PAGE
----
An ode to the men who wear shirts over T-shirts in clubs, the heroes of our time

They are understated champions


Since the dawn of time, there have been ‘statement’ fashion pieces. Neanderthals wore the pelts of the animals they had slain for food, the Romans pioneered gender neutral clothing, wearing skirts into battle, the Victorians had undergarments stiffened with whalebone. In 2010 Lady Gaga wore a dress made of meat to an awards ceremony.

In recent times, however, a new phenomenon has swept the country – one whose significance largely eludes most who see it. I speak – of course – of the shirt/T-shirt combination.

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Those who wear it are our dark knights. These (extra)ordinary men walk amongst us, though appear most prevalently in the nation’s nightclubs, where they stand, a class apart, in the mass of blazered club promoters and serial cheaters, T-shirt wearing roid heads, and simple thugs in vests. These men are seldom seen without a G&T or an overpriced craft ale in one hand, and a totally disinterested girl in the other. These men are understated clubbing legends.

See the disinterest

See the disinterest

The outfit expresses the personality of the men who wear it so poetically: it is the clubbing uniform of the totally clueless young man who doesn’t really know what else to wear for a night out. Whilst a girl spends hours considerately choosing a dress and heels combination, and other men are manscaping their genitals, the protagonist of this story is throwing an M&S shirt that his mum bought him over the T-shirt he’s been wearing all day. He is ready in a flash.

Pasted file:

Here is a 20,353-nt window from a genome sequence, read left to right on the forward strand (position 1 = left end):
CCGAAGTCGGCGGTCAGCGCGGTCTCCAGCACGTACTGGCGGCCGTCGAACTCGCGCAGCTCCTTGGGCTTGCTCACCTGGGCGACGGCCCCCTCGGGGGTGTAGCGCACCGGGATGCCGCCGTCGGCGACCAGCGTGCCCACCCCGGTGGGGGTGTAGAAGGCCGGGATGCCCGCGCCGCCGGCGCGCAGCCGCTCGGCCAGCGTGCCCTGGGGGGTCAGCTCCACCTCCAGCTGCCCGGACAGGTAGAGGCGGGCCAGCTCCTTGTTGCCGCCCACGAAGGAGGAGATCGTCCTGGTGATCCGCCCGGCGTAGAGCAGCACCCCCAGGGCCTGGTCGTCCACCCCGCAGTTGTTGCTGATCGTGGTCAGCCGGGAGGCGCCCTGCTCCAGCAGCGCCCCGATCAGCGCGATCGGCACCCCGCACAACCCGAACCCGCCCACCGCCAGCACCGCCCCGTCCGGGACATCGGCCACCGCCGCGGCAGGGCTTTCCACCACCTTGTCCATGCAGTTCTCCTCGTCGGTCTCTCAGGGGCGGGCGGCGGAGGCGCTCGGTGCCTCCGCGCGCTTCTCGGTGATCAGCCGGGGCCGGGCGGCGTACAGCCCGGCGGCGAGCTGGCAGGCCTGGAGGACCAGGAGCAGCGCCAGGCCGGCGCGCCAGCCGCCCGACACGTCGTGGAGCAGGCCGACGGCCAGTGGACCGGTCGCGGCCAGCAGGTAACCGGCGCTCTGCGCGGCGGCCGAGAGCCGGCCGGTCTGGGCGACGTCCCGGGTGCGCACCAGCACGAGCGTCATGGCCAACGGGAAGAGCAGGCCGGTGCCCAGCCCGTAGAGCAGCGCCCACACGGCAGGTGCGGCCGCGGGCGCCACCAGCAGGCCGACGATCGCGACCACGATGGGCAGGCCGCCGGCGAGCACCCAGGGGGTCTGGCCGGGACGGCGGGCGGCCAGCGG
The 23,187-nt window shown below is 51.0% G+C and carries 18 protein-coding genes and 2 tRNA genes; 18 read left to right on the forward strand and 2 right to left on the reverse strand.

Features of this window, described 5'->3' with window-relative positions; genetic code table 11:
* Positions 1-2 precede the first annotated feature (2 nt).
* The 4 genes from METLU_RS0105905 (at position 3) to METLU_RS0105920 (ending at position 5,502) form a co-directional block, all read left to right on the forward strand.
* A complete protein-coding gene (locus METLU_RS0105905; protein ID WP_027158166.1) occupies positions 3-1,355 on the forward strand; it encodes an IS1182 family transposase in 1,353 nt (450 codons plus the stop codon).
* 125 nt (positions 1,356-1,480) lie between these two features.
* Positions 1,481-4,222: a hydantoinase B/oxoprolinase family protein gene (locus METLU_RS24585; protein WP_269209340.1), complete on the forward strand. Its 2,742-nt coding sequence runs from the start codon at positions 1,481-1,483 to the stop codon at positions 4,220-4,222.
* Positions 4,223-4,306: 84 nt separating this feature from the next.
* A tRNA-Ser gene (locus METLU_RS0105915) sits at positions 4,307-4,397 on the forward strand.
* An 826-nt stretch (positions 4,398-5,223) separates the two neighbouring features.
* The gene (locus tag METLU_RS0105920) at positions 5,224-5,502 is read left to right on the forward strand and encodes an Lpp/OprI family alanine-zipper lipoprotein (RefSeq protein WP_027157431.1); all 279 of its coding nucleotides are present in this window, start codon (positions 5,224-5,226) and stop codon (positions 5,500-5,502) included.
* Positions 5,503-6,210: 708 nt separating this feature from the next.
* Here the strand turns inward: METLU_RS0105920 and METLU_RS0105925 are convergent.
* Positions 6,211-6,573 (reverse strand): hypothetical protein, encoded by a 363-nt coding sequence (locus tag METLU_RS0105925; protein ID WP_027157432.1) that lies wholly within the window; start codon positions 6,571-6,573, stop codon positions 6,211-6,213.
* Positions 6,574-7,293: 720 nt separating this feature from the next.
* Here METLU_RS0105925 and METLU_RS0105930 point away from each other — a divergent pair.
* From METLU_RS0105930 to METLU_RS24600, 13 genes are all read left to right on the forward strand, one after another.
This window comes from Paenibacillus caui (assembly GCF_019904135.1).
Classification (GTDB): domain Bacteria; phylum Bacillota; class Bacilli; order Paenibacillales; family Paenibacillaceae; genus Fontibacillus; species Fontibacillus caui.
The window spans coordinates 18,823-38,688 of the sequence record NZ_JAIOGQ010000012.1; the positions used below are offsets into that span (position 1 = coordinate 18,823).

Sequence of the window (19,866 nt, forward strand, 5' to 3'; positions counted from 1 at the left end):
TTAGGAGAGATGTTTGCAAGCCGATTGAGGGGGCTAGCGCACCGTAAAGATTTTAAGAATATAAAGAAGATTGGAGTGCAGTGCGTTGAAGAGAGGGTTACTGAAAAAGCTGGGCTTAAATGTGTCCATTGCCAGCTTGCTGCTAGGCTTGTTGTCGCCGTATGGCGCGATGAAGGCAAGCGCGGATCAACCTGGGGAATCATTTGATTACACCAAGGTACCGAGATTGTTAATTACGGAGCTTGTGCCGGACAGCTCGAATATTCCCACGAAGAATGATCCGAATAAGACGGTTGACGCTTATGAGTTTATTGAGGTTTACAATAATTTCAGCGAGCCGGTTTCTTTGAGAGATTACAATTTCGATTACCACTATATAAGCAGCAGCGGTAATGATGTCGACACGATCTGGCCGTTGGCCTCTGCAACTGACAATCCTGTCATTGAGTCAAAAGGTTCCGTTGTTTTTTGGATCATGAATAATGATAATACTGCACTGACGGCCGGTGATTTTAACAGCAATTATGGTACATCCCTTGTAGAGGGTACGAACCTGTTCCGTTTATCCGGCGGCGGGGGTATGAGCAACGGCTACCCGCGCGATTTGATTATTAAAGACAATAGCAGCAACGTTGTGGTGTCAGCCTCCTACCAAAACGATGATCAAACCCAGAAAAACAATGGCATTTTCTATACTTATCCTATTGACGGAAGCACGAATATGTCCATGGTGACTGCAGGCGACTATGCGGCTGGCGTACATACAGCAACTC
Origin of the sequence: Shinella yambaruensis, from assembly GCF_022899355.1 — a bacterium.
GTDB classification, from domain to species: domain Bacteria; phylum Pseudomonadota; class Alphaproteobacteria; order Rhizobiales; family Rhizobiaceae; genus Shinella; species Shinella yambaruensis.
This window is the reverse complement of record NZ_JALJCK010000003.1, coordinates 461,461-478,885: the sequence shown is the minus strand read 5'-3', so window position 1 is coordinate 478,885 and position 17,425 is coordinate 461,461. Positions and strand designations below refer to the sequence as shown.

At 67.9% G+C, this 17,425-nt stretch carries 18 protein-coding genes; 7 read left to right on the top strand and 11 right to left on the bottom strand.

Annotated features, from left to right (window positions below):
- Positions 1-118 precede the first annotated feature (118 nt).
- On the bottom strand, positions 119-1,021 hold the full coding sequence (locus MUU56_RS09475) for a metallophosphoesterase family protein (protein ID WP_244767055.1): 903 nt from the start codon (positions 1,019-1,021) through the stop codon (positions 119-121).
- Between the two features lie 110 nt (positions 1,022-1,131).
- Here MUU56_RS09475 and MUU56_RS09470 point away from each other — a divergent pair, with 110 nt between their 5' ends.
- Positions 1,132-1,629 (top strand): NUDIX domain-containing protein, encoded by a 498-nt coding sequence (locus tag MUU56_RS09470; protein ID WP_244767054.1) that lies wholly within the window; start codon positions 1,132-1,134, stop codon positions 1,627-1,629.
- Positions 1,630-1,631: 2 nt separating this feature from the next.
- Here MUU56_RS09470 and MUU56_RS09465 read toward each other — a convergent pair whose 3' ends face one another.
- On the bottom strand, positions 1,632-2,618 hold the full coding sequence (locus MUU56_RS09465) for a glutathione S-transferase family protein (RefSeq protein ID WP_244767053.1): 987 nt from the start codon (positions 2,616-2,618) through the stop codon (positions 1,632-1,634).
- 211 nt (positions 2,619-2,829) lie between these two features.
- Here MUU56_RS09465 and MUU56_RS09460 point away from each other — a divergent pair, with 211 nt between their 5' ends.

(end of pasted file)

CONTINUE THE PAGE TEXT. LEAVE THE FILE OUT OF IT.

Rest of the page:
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Now, while the shirt-over-T-shirt wearers are a common breed, they rarely congregate. There will be one per group. They are always the mates and rarely the boyfriends; the pong of Lynx Africa from the gift set Auntie Liz bought them for Christmas three years ago hangs in the air. Yet it is endearing, not offensive. These men are just a little bit clueless.

They will spend their night dancing awkwardly in the crowd, secretly waiting for Mr. Brightside to come on. Like a wobbly gazelle they will be picked off early by the cash-strapped lionesses in the club: these men are the sort who will somehow end up buying a tray of shots for the group. The tray will inevitable have one shot too few for them to join in as well. These men are hopelessly seduced by contoured cleavage: they cannot remove their wallets from their pockets fast enough.

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At some point, the shirt-over-T-shirt wearer will leave the bar and head to the smoking area. He has always promised his parents he would never smoke, and he looks unnatural doing so. Instead, he heads out there seeking company and validation. He is slowed by the choking air; he struggles with his lack of cool smoking apparatus. And so our hero falls into the arms of a flatmate smoking a menthol Mayfair, who is trying to pull the girl standing next to him.

There is a self-preservation aspect to the outfit. Whilst men in T-shirts fear the sweaty pit stains when they pose for club pictures, the shirt-over-T-shirt wearer is protected by his second layer of clothing. Though of course he cannot admit that he would, indeed, be more comfortable if he took off his shirt (“aren’t you hot?” “Oh no, I’m fine”). He continues to wear it proudly. He is also quite clammy.

Can sometimes even be found not in a club

Can sometimes even be found not in a club

It is one of the defining outfits of our generation. It might not make the fashion hall of fame, but it will linger in the minds – and Facebook profile pictures – of students and young adults for decades.

Kuda Photos from: Anna’s Photography. Salvation Photos from: JHPhotography